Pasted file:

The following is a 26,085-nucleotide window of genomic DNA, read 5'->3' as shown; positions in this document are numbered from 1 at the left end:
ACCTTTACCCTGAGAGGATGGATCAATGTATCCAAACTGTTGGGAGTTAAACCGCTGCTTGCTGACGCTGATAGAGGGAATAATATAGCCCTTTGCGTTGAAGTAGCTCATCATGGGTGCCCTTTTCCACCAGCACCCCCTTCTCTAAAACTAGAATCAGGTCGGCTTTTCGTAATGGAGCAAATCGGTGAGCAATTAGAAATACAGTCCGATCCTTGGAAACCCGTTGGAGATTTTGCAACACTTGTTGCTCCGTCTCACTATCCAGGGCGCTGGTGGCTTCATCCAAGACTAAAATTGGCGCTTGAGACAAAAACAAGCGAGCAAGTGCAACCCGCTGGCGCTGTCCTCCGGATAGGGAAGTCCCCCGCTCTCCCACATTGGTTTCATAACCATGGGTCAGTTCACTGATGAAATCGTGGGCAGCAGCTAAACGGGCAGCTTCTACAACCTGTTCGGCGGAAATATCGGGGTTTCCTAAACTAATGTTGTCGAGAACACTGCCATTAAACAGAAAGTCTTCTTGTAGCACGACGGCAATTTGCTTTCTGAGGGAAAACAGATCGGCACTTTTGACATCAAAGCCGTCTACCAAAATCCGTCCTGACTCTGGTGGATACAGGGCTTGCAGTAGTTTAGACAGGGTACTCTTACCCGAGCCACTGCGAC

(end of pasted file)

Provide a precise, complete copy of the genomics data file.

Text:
The following is a 26,085-nucleotide window of genomic DNA, read 5'->3' as shown; positions in this document are numbered from 1 at the left end:
ACCTTTACCCTGAGAGGATGGATCAATGTATCCAAACTGTTGGGAGTTAAACCGCTGCTTGCTGACGCTGATAGAGGGAATAATATAGCCCTTTGCGTTGAAGTAGCTCATCATGGGTGCCCTTTTCCACCAGCACCCCCTTCTCTAAAACTAGAATCAGGTCGGCTTTTCGTAATGGAGCAAATCGGTGAGCAATTAGAAATACAGTCCGATCCTTGGAAACCCGTTGGAGATTTTGCAACACTTGTTGCTCCGTCTCACTATCCAGGGCGCTGGTGGCTTCATCCAAGACTAAAATTGGCGCTTGAGACAAAAACAAGCGAGCAAGTGCAACCCGCTGGCGCTGTCCTCCGGATAGGGAAGTCCCCCGCTCTCCCACATTGGTTTCATAACCATGGGTCAGTTCACTGATGAAATCGTGGGCAGCAGCTAAACGGGCAGCTTCTACAACCTGTTCGGCGGAAATATCGGGGTTTCCTAAACTAATGTTGTCGAGAACACTGCCATTAAACAGAAAGTCTTCTTGTAGCACGACGGCAATTTGCTTTCTGAGGGAAAACAGATCGGCACTTTTGACATCAAAGCCGTCTACCAAAATCCGTCCTGACTCTGGTGGATACAGGGCTTGCAGTAGTTTAGACAGGGTACTCTTACCCGAGCCACTGCGAC